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Thursday, February 28, 2013

DEFCON 1: Teddy Bears

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        A military court in Belarus has sentenced one of its border guards to two years in prison for failing to protect the country from an invasion by foreign teddy bears last July.
            No guys, it’s not April yet.

The invading teddies parachuted into the capital city of Minsk and other outlying areas, carrying placards protesting Belarusian human rights abuses.
While initially a publicity campaign carried out by a Swedish advertisement agency seeking to show solidarity for pro-democracy groups, the stunt has morphed into an all-out diplomatic war between Sweden and Belarus. In response to the plane drop, Belarus withdrew its ambassador from Sweden, and president Alexander Lukashenko issued a state memo declaring that any further “teddy-planes” would be shot down.
And in the midst of all of this, the border guard who failed to report the plane in a timely manner has become a scapegoat.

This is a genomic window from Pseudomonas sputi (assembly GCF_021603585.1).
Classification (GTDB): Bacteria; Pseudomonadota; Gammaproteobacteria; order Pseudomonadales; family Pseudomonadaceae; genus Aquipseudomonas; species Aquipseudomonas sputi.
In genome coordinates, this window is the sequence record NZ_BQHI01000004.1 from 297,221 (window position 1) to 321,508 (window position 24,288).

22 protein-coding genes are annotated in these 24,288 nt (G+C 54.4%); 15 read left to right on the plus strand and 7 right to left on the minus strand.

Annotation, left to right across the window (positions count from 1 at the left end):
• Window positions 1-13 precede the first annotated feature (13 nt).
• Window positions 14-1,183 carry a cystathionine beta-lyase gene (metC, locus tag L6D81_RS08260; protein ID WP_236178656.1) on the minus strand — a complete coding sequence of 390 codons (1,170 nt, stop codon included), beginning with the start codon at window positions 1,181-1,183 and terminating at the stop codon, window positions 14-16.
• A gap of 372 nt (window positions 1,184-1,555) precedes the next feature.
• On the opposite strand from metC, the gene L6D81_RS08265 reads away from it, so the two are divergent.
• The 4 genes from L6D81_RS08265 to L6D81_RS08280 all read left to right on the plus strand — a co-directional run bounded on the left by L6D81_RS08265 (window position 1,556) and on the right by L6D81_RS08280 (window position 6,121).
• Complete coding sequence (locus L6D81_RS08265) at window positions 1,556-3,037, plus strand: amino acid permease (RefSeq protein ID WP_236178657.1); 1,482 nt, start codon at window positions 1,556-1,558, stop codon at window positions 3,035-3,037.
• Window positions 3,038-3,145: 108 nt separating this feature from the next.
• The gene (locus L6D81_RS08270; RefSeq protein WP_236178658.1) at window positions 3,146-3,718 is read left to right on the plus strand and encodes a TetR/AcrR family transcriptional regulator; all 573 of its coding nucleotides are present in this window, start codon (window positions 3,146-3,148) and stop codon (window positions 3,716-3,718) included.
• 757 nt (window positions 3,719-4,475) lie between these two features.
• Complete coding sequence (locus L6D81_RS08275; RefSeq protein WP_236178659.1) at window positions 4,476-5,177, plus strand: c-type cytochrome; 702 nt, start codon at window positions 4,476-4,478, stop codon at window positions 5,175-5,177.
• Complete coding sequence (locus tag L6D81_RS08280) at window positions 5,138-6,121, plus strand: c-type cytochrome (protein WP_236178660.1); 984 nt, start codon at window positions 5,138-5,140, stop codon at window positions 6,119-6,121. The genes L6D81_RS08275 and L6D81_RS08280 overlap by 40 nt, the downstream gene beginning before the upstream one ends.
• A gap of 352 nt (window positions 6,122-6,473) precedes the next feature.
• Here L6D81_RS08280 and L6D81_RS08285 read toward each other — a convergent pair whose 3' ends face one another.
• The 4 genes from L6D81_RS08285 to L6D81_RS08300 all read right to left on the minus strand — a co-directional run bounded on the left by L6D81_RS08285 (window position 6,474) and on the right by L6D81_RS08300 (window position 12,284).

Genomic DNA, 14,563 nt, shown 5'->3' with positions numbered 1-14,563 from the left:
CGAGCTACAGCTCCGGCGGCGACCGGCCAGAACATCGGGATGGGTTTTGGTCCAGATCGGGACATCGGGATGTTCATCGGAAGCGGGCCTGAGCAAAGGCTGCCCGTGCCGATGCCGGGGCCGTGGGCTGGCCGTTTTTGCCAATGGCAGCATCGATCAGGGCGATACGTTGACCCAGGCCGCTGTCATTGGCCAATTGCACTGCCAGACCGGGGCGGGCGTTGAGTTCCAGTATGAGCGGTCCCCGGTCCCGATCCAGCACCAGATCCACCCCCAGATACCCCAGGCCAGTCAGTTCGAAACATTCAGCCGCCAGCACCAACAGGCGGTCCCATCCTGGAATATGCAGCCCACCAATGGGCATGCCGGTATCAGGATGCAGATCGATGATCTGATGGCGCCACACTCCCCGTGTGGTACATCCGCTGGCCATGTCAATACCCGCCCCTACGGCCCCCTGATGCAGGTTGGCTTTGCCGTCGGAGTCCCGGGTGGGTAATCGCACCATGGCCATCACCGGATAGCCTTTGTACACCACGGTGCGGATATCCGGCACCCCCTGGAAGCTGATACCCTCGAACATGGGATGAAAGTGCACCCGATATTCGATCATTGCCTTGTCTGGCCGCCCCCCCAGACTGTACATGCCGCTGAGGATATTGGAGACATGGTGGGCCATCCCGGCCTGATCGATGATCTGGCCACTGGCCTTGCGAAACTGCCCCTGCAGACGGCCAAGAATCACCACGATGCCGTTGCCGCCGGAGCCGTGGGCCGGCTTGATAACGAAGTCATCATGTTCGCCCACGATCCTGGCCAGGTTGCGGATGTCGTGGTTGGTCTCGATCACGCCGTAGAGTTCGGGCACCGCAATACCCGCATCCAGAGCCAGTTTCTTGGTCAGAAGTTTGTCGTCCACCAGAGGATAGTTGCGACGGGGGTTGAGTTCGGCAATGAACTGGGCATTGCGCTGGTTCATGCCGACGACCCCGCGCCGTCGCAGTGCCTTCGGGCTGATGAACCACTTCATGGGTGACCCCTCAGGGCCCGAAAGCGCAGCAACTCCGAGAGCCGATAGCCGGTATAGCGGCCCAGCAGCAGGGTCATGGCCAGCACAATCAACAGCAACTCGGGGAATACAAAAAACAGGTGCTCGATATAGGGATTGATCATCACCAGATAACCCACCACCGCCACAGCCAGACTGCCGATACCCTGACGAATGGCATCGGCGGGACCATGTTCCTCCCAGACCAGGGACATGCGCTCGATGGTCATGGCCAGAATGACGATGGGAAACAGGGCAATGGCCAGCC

Not So Cuddly
            You may ask yourself, what kind of nation would so blatantly show hate for teddy bears? Unfortunately for the teddies, Belarus is a prime suspect. For the last few years, Belarus has been ranked by Amnesty International as one of the most dangerous nations with respect to human rights. As the CIA World Factbook notes, Belarus “while a republic in name is in fact an authoritarian dictatorship” ruthlessly ruled by Alexander Lukashenko.
 In recent years, the regime’s human rights violations have steadily increased, from the unwarranted arrest of more than 600 political activists and presidential candidates at a rally to strict sanctions against Jewish and LBGT communities. The US State Department classifies Belarus as a rogue nation, detailing the government as “a brutal, authoritarian dictatorship that blatantly ignores human rights and fundamental freedoms.”

Surprisingly, Belarus is often left off the list as one of the most restrictive nations in the world. However, these teddy bears may have just saved the day—bringing the plight of Belarusians back into the spotlight.